Gaius Marius, defying the tradition of only allowing landowners to serve, offered the lower class members of Rome a gift of land should they serve the legion for 16 years, thus allowing a measure of social mobility that was much more difficult in previous time. In addition, it was expected that soldiers who campaigned in foreign lands would be bringing home with them booty taken from the looting of enemy cities and the taking of foreigners as slaves. This brought huge numbers of recruits to Marius’s service.

By allowing lower class citizens to enlist, the treasury of Rome would be required to pay for the weapons and armor that each soldier would carry into battle. Although in the previous generations, the state coffers had helped pay for weapons and armor, this decision required Rome to pay for all equipment issued to her troops. To help with the financial burden the state produced equipment that was of an inferior quality compared to what a soldier would have purchased in previous generations. In addition the type of equipment issued was made uniform, so that the mass production of weapons and armor became more efficient.

Marius used the maniple principes soldier as the template for his new army. Each soldier was issued the same metal segmented armor with helmet and shield, the same Hispanic gladius, a pair of javelins. Marius also lessened the burden of the supply wagons by making the soldiers responsible for their own water and rations, along with their cooking implements. This earned them the nickname of “Marius’s Mules”.

Marius also changed the basic command structure of the Legion, altering the maniple to one based around the cohort. A cohort was the equal of three old style maniples. There was a reduction in the number of officers, one per cohort, so that there were fewer officers to relay information, keeping the command structure much simpler. The cohort system also represented a condensing of the training, so that all legionary soldiers would undergo the same regiment of exercise and discipline.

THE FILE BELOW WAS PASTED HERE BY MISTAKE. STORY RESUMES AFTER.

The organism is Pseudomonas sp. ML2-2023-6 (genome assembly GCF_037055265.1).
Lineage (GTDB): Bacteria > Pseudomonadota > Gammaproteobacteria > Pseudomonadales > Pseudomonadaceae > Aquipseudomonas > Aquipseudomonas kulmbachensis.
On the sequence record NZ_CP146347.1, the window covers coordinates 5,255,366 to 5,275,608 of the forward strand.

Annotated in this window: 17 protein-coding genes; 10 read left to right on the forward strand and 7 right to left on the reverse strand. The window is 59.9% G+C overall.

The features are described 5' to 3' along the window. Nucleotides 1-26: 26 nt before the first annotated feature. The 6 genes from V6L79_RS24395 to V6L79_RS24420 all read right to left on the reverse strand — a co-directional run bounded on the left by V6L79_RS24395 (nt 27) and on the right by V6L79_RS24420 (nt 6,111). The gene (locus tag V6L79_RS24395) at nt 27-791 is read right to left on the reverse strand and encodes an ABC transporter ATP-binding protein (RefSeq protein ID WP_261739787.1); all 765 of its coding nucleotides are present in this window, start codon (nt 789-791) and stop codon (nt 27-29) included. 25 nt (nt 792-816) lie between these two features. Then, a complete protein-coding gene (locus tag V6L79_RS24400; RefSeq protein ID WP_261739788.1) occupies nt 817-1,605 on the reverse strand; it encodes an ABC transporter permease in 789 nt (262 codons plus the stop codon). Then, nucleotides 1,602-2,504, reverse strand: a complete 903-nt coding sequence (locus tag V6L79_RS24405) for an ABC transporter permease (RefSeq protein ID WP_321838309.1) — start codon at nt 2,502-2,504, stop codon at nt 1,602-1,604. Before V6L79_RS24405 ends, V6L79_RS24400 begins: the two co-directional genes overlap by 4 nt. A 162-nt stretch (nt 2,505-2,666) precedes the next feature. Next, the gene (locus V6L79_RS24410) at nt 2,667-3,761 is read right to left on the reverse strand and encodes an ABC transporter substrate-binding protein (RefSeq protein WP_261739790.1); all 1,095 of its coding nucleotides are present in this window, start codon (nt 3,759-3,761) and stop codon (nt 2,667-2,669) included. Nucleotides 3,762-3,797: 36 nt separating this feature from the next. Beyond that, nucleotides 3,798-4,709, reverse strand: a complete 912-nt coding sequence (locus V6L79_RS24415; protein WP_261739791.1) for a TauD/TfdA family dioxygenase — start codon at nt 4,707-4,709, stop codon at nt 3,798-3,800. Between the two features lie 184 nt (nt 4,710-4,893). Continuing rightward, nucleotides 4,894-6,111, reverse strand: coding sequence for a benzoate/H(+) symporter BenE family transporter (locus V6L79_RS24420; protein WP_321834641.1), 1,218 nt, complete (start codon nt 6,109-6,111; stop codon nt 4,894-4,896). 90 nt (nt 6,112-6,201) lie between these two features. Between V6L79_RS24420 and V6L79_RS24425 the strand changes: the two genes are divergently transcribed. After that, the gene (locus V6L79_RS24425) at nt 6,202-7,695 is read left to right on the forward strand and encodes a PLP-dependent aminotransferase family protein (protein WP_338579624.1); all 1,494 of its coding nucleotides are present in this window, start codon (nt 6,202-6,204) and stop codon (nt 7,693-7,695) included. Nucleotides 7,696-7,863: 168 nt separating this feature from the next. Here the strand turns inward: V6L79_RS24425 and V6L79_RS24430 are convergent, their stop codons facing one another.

The change from a volunteer citizen based army, where service was duty based, to a professional standing army, one that was a career for the lower classed citizens, marked a huge break from the Roman tradition. Now Rome would not have to spend time recruiting fresh civilians, train and drill them into shape and then march off to meet the enemy. Instead Rome had a force always on hand to meet any threat. During the early Republican period, to meet he needs of a crisis, the Roman senate had authorized the inclusion of lower classes, non landholding citizens into the army. But the gifting of property to citizens upon the completion of an enlistment had ramifications far beyond what Marius would have expected. As a recruit’s fortune was not established by enlisting from the poorer masses, the soldiers were dependent on their generals, thus making them loyal not to the Roman state, but to their leaders. This change would allow for later leaders such as Sulla and Julius Caesar to bind their armies to them and further defy tradition and in the case of Caesar, bring about the downfall of the republic itself.

EDIT: 12-10-11 Rojen: scanned for spelling errors and plagiarism.

References
Polybius. The Histories of Polybius, 2 Vols. Translated by Evelyn S. Shuckburgh. London: Macmillan, 1889, Accessed October 5, 2011, http://www.fordham.edu/Halsall/ancient/polybius-maniple.asp.
Vegetius. The Military Institutions of the Romans :De Re Militari. Translated by John Clarke. Eastford: Martino Fine Books, 2011.
Southern, Pat. The Roman Army: A Social and Institutional History. New York: Oxford University Press, 2006.
Bishop, M. C. and J. C. N. Coulston. Roman Military Equipment: From The Punic Wars To The Fall Of Rome. Oxford: Oxbow Books, 2006.
Mackay, Christopher S. Ancient Rome: A Military and Political History. Cambridge: Cambridge University Press, 2007.